• Sun, Mar 24, 2019
Features

The Udaipur World Music Festival Celebrates Its 4th Edition This Week

features Feb 12, 02:08am

One of the country’s modern cultural milestones takes place from Feb 15-17
 Photo Courtesy: Udaipur World Music Festival

Curated music festival experiences are a bit of a buzzword these days; most organizers and promoters term their properties as meticulously curated to cater perfectly to their audience and their expectations. What usually ends up happening is what is promised, but the curation is almost blatantly commercial; everything is planned around a safe, comfortable, risk-free musical space where listeners are sometimes not challenged or introduced to new things. In 2019, those new things are old-world and traditional art forms. The Udaipur World Music Festival seeks to do multiple things at once; it is a free-entry event which sees tens of thousands of people travel to Udaipur every year, it has the word ‘World’ in it and lives up to that label by featuring artists from all over the globe (this year has acts from Iran, Indonesia, Cuba, Azerbaijan, Spain and many more), it makes culture part of the visual and stage design by staging performances in locations of historical significance, and it provides a lot of opportunities to local talent and the local economy of the city. This is no joke, and the fact that UWMF is kicking off its 4th edition this weekend is a testament to the fact that something this interesting and culturally significant can be an experience people still enjoy and flock to.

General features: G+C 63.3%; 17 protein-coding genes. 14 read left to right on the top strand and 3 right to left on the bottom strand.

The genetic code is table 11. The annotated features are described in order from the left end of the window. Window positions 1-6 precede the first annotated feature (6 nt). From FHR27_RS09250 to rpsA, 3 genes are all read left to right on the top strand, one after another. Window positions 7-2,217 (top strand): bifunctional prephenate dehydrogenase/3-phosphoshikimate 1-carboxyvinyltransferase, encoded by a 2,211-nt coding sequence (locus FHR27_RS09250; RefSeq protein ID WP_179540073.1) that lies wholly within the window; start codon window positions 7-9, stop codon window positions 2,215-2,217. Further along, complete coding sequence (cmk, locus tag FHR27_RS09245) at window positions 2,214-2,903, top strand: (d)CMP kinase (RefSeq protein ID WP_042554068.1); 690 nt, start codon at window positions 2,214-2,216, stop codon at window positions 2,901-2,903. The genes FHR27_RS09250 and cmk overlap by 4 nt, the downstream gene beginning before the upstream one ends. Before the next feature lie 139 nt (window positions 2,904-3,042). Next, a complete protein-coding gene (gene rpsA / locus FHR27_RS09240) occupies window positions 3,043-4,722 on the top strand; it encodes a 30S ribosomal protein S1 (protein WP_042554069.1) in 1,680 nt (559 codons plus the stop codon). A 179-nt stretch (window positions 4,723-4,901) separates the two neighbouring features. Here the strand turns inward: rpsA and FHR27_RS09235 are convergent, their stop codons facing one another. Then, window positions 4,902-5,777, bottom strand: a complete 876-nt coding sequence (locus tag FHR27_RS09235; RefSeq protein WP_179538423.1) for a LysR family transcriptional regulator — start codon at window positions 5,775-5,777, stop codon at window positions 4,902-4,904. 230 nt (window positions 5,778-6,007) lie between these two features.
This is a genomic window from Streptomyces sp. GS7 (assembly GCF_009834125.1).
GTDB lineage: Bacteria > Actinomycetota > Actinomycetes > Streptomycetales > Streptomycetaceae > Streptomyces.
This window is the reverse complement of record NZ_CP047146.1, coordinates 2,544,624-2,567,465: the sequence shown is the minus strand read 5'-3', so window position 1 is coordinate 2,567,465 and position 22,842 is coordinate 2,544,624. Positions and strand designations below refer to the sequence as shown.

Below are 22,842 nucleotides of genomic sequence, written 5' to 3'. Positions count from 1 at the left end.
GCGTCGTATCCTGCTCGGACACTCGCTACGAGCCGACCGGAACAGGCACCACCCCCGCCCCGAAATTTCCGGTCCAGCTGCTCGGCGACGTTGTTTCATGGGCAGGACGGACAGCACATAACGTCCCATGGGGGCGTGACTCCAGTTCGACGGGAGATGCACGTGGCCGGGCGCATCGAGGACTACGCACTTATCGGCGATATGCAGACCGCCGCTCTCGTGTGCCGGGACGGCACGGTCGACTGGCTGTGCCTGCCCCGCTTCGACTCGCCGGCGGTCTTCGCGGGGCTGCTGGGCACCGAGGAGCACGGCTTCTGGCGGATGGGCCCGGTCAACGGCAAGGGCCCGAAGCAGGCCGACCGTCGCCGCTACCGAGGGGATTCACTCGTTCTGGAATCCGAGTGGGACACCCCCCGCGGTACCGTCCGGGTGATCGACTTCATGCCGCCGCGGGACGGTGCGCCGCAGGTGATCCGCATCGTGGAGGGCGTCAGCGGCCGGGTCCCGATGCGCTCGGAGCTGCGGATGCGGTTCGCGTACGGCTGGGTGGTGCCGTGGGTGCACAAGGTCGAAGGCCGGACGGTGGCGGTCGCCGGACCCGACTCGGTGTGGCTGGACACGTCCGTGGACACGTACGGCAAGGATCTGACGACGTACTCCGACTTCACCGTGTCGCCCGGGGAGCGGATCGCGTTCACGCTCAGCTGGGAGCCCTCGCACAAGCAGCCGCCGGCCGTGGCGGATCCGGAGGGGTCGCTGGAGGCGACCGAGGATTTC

Below are the thoughts of Mr. Sanjeev Bhargava, something of a polymath himself and the founder of Seher, the entity that run UWMF and other culturally conscious events across the country. Via email interview, he gives us an insight into the genesis of the festival and his background.

 

The Local Train

 

RSJ: What was the main inspiration behind creating SEHER?

I found performing visual arts too stifled in formal auditoria and closed spaces. With same well known oft repeated names singing. Performing at different proscenium theaters all the time. They are boring spaces which offer nothing new. In Seher I wanted to conceptualize thematic concepts in Parks and heritage sites, be it classical dance (‘Ananya’ at the Purana Qila), Bhakti Utsav at Nehru Park or Delhi Jazz Festival in Nehru Park to bring new life into both the dead monuments and dying arts. And equally importantly, to give opportunities and discover fresh talent which other organizers were scared of putting on stage for want of audience support! 

 


RSJ: You have organized events around many art forms. What is your musical taste/ background? Was there anything specific musically that inspired the Udaipur World Music Festival?

I have a background in theater as I was an actor and cinema as I was a film distributor. I was also a vocalist as I learnt classical vocals from Vinay Chandra Maudgalya ji and grew up listening to Pt. Kumar Gandharva in my formative years. All these have had tremendous influence on me as a presenter and a conceptualizer of events. 
UWMF was more a brainchild of my young daughter when she said one day “All these international concerts look and feel the same… Why can’t we hear the drums of Africa and music from Brazil here?” Then something clicked and I started working on the Udaipur World Music Festival as an idea. 

 

 

RSJ: This festival (and most of your events) have the location and aesthetic of the stages as an important priority. Why did you start organizing festivals in natural places or those with historic importance? Is there anything to be said about the locations for this year?

I replied to that in essence in your first question. For instance, in 2001 I put together a team of three young interns of Seher at the gates of the Purana Qila in Delhi for a week and their inputs were amazing. Only 300 people or thereabouts entered the Purana Qila every day. Only 20% were genuine tourists; the rest of them were young people looking for spaces for privacy.